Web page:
The vibe is quintessential John Lewis, tastefully contemporary with a dash of fun, in the Hush/Boden/Albaray space that seems to have struck a chord with the middle market. Blazers with matching trousers come in a deep bottle green and the hot pink hue popularised recently by Italian luxury brand Valentino. Seemingly, the John Lewis customer likes colour and Ferrer says “we really believe this pink is the colour of the season”.
For men in the John Lewis & Partners range, neutrals prevail, such as an oatmeal and navy-blue cashmere Breton jumper and terracotta cord overshirt, while tailoring reflects the casualisation of workwear with softer construction, longer jackets and higher waists on trousers.
The men’s suiting — whether a casual cord suit (jacket £150, trousers £70) or a navy suit in super 100s wool (£260) — seems like the strongest part of the in-house offer. While the women’s bottle-green suit fits well, it is in a mix of viscose and polyester; it would be good to see a similar range of affordable tailoring for women in more luxurious fabrics. A pair of men’s chinos with a high waist and pleated front stand out as being subtly stylish, and signal a return to more elegant trousers.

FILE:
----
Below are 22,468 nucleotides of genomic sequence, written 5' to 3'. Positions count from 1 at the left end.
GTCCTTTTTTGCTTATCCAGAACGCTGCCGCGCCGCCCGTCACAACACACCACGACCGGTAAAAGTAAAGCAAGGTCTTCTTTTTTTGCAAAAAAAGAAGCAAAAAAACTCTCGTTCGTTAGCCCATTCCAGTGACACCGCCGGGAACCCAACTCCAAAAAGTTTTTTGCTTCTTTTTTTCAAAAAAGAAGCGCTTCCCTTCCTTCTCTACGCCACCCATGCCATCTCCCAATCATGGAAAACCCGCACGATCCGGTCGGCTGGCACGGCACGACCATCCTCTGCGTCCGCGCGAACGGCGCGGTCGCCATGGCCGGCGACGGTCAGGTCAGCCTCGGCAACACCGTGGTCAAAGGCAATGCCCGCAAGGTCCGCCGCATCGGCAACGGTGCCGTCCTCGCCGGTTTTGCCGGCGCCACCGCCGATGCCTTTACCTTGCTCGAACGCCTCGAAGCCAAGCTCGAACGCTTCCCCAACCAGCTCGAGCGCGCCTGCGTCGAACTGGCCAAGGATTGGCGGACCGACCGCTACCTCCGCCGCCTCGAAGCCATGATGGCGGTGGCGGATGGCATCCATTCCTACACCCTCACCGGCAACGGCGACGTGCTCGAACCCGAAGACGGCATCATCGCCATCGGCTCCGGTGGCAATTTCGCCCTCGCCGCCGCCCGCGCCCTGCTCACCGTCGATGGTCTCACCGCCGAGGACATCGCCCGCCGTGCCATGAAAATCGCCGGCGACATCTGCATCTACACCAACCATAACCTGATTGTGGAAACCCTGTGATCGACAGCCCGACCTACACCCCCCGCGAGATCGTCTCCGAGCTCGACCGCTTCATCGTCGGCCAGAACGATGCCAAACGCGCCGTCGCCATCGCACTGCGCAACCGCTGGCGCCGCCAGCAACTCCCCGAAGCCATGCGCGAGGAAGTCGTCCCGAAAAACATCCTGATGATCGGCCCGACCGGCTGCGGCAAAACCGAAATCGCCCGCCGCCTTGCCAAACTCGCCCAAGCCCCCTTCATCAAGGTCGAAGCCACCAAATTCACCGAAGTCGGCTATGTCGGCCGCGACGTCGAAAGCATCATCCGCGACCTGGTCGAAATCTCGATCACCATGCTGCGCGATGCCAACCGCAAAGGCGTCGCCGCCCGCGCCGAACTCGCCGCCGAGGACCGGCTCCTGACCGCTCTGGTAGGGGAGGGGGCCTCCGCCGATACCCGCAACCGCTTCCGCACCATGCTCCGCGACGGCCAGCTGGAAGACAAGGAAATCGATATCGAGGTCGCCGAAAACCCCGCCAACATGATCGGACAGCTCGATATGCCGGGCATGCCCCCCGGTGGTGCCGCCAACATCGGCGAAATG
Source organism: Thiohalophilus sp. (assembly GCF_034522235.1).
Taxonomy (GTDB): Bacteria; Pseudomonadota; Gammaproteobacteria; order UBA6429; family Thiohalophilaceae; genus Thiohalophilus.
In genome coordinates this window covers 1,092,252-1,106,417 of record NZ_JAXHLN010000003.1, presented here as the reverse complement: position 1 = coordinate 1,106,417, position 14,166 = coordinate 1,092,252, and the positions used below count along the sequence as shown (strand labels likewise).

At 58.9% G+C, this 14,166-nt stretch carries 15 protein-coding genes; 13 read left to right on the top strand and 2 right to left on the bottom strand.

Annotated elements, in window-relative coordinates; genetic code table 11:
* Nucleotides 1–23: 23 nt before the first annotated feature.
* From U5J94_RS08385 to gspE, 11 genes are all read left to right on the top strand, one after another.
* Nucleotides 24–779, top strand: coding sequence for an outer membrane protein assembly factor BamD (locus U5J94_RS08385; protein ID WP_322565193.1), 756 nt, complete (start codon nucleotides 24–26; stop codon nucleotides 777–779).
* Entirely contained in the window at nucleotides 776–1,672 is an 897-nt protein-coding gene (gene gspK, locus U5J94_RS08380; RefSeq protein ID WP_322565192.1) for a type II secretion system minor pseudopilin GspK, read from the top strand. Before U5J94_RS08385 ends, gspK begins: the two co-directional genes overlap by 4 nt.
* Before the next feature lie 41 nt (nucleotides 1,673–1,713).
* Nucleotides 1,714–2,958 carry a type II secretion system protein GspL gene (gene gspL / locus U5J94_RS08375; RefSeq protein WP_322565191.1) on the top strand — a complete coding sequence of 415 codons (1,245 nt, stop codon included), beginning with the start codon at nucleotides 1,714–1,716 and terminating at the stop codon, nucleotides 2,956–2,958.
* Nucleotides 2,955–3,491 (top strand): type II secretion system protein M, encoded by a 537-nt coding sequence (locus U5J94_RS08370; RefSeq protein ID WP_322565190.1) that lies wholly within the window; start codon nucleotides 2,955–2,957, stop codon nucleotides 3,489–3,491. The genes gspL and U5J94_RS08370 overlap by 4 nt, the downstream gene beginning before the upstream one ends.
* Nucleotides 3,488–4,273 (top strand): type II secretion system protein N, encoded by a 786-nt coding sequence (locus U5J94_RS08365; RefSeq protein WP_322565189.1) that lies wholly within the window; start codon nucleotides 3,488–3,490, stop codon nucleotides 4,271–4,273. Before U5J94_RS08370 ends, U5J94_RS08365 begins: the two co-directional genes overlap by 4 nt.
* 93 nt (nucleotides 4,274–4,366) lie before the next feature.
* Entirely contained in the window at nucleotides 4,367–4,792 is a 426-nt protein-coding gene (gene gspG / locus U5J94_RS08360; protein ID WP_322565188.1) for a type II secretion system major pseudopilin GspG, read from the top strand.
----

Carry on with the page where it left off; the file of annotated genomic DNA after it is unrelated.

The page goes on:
Designing for a department store poses the challenge of creating a broad appeal without overly diluting its identity. Asked who the core customers are, Ferrer says: “Our customers are busy, they potentially have children or they don’t have much time, so they will come to us to give them solutions and because they trust what we deliver. We are working on quite consistent styles that can appeal to a younger customer as well an older one.”
She says the creation of her role is “about having design at the front of our mindset, respect for product and design. Most of the ranges are designed in-house and it’s an amazing luxury to have 45 designers for our own brands.” Accelerating own-brand ranges also increases creative control. Ferrer has signed on more European suppliers to help shorten lead times and enable the brand to react to customer tastes. Sales of Queralt’s John Lewis & Partners womenswear collection, launched at the start of September, are up 38 per cent over the same period last year.
New services such as clothing and accessory rental, (where customers can borrow items such as a Roop handbag for £6.76 for four days or a “cottagecore” dress from O Pioneers, £53.53 for four days), tie in with the retailer’s Partnership Plan to diversify revenue streams, expand rental resale and recycling, and reach net zero carbon by 2035.
Ferrer seems confident about the role of the department store, even though other British institutions such as House of Frasers and Debenhams have entered into administration over the last four years: “John Lewis is a trusted, heritage brand and that’s something unique. I think [the department store] is still super-relevant, and I’m passionate about that curation . . . I think we’re in the right place. Because of the cost of living [crisis] it’s hard, but we are offering very good quality for a very good price.”
Carola Long is the FT’s deputy fashion editor